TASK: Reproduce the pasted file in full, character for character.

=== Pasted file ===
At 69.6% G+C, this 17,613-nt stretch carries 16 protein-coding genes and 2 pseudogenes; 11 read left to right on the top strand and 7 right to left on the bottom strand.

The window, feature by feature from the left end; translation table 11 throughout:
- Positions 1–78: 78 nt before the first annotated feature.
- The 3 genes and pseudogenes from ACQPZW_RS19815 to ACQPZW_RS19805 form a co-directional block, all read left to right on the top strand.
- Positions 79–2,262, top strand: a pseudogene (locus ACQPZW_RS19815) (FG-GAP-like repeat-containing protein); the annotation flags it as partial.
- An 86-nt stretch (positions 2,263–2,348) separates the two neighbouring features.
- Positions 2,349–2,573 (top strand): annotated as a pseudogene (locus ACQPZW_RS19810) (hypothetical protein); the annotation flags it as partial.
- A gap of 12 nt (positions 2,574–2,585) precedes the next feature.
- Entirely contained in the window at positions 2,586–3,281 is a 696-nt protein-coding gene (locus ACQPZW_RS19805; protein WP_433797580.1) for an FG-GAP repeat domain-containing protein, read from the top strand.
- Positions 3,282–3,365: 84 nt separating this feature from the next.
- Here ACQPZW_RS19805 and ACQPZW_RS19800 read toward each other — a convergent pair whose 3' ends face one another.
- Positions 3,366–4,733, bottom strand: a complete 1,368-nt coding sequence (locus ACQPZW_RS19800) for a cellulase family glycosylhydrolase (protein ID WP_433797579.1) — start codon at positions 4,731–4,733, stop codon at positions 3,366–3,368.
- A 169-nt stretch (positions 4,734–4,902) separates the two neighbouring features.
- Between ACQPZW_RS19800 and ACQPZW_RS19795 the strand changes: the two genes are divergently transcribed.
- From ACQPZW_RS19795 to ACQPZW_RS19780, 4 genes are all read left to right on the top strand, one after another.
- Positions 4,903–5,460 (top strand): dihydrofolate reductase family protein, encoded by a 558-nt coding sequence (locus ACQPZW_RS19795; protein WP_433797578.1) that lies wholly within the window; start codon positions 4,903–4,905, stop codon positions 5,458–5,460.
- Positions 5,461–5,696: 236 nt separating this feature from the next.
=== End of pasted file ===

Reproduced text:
At 69.6% G+C, this 17,613-nt stretch carries 16 protein-coding genes and 2 pseudogenes; 11 read left to right on the top strand and 7 right to left on the bottom strand.

The window, feature by feature from the left end; translation table 11 throughout:
- Positions 1–78: 78 nt before the first annotated feature.
- The 3 genes and pseudogenes from ACQPZW_RS19815 to ACQPZW_RS19805 form a co-directional block, all read left to right on the top strand.
- Positions 79–2,262, top strand: a pseudogene (locus ACQPZW_RS19815) (FG-GAP-like repeat-containing protein); the annotation flags it as partial.
- An 86-nt stretch (positions 2,263–2,348) separates the two neighbouring features.
- Positions 2,349–2,573 (top strand): annotated as a pseudogene (locus ACQPZW_RS19810) (hypothetical protein); the annotation flags it as partial.
- A gap of 12 nt (positions 2,574–2,585) precedes the next feature.
- Entirely contained in the window at positions 2,586–3,281 is a 696-nt protein-coding gene (locus ACQPZW_RS19805; protein WP_433797580.1) for an FG-GAP repeat domain-containing protein, read from the top strand.
- Positions 3,282–3,365: 84 nt separating this feature from the next.
- Here ACQPZW_RS19805 and ACQPZW_RS19800 read toward each other — a convergent pair whose 3' ends face one another.
- Positions 3,366–4,733, bottom strand: a complete 1,368-nt coding sequence (locus ACQPZW_RS19800) for a cellulase family glycosylhydrolase (protein ID WP_433797579.1) — start codon at positions 4,731–4,733, stop codon at positions 3,366–3,368.
- A 169-nt stretch (positions 4,734–4,902) separates the two neighbouring features.
- Between ACQPZW_RS19800 and ACQPZW_RS19795 the strand changes: the two genes are divergently transcribed.
- From ACQPZW_RS19795 to ACQPZW_RS19780, 4 genes are all read left to right on the top strand, one after another.
- Positions 4,903–5,460 (top strand): dihydrofolate reductase family protein, encoded by a 558-nt coding sequence (locus ACQPZW_RS19795; protein WP_433797578.1) that lies wholly within the window; start codon positions 4,903–4,905, stop codon positions 5,458–5,460.
- Positions 5,461–5,696: 236 nt separating this feature from the next.